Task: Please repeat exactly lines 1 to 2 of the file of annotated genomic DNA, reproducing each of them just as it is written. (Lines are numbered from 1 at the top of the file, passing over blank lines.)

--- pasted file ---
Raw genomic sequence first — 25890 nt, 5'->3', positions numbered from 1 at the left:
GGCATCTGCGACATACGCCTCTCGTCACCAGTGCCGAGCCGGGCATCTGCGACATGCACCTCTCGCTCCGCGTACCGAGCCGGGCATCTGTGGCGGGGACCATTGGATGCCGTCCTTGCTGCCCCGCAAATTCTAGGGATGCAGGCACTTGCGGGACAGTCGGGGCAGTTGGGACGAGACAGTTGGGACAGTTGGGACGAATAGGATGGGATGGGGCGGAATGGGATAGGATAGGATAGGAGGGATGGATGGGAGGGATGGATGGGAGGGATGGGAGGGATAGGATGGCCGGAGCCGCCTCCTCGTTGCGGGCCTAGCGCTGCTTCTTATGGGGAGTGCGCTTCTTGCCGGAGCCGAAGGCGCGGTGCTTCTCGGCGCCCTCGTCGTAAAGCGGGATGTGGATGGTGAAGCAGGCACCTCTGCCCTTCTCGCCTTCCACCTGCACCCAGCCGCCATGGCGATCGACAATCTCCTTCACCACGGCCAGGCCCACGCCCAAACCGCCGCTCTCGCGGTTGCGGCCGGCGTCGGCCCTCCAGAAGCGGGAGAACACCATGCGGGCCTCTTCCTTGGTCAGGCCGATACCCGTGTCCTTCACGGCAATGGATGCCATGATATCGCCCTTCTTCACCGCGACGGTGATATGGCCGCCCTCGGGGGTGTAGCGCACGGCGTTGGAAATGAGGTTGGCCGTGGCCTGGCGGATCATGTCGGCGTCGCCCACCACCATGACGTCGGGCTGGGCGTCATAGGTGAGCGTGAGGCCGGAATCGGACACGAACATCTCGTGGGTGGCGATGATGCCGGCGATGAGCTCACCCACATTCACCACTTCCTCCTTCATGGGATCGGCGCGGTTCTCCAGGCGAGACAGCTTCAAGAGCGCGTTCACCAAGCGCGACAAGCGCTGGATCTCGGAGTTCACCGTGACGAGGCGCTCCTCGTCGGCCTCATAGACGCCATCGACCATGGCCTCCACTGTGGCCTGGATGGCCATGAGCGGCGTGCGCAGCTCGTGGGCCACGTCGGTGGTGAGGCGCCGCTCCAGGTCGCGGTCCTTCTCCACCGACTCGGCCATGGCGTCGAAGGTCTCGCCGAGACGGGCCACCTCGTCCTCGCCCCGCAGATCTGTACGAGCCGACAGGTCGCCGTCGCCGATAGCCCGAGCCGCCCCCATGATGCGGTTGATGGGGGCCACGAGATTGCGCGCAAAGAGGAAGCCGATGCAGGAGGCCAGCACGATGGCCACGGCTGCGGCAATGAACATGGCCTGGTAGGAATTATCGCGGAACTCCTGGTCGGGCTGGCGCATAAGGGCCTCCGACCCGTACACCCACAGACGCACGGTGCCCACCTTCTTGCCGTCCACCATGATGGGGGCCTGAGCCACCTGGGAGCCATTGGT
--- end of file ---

Raw genomic sequence first — 25890 nt, 5'->3', positions numbered from 1 at the left:
GGCATCTGCGACATACGCCTCTCGTCACCAGTGCCGAGCCGGGCATCTGCGACATGCACCTCTCGCTCCGCGTACCGAGCCGGGCATCTGTGGCGGGGACCATTGGATGCCGTCCTTGCTGCCCCGCAAATTCTAGGGATGCAGGCACTTGCGGGACAGTCGGGGCAGTTGGGACGAGACAGTTGGGACAGTTGGGACGAATAGGATGGGATGGGGCGGAATGGGATAGGATAGGATAGGAGGGATGGATGGGAGGGATGGATGGGAGGGATGGGAGGGATAGGATGGCCGGAGCCGCCTCCTCGTTGCGGGCCTAGCGCTGCTTCTTATGGGGAGTGCGCTTCTTGCCGGAGCCGAAGGCGCGGTGCTTCTCGGCGCCCTCGTCGTAAAGCGGGATGTGGATGGTGAAGCAGGCACCTCTGCCCTTCTCGCCTTCCACCTGCACCCAGCCGCCATGGCGATCGACAATCTCCTTCACCACGGCCAGGCCCACGCCCAAACCGCCGCTCTCGCGGTTGCGGCCGGCGTCGGCCCTCCAGAAGCGGGAGAACACCATGCGGGCCTCTTCCTTGGTCAGGCCGATACCCGTGTCCTTCACGGCAATGGATGCCATGATATCGCCCTTCTTCACCGCGACGGTGATATGGCCGCCCTCGGGGGTGTAGCGCACGGCGTTGGAAATGAGGTTGGCCGTGGCCTGGCGGATCATGTCGGCGTCGCCCACCACCATGACGTCGGGCTGGGCGTCATAGGTGAGCGTGAGGCCGGAATCGGACACGAACATCTCGTGGGTGGCGATGATGCCGGCGATGAGCTCACCCACATTCACCACTTCCTCCTTCATGGGATCGGCGCGGTTCTCCAGGCGAGACAGCTTCAAGAGCGCGTTCACCAAGCGCGACAAGCGCTGGATCTCGGAGTTCACCGTGACGAGGCGCTCCTCGTCGGCCTCATAGACGCCATCGACCATGGCCTCCACTGTGGCCTGGATGGCCATGAGCGGCGTGCGCAGCTCGTGGGCCACGTCGGTGGTGAGGCGCCGCTCCAGGTCGCGGTCCTTCTCCACCGACTCGGCCATGGCGTCGAAGGTCTCGCCGAGACGGGCCACCTCGTCCTCGCCCCGCAGATCTGTACGAGCCGACAGGTCGCCGTCGCCGATAGCCCGAGCCGCCCCCATGATGCGGTTGATGGGGGCCACGAGATTGCGCGCAAAGAGGAAGCCGATGCAGGAGGCCAGCACGATGGCCACGGCTGCGGCAATGAACATGGCCTGGTAGGAATTATCGCGGAACTCCTGGTCGGGCTGGCGCATAAGGGCCTCCGACCCGTACACCCACAGACGCACGGTGCCCACCTTCTTGCCGTCCACCATGATGGGGGCCTGAGCCACCTGGGAGCCATTGGT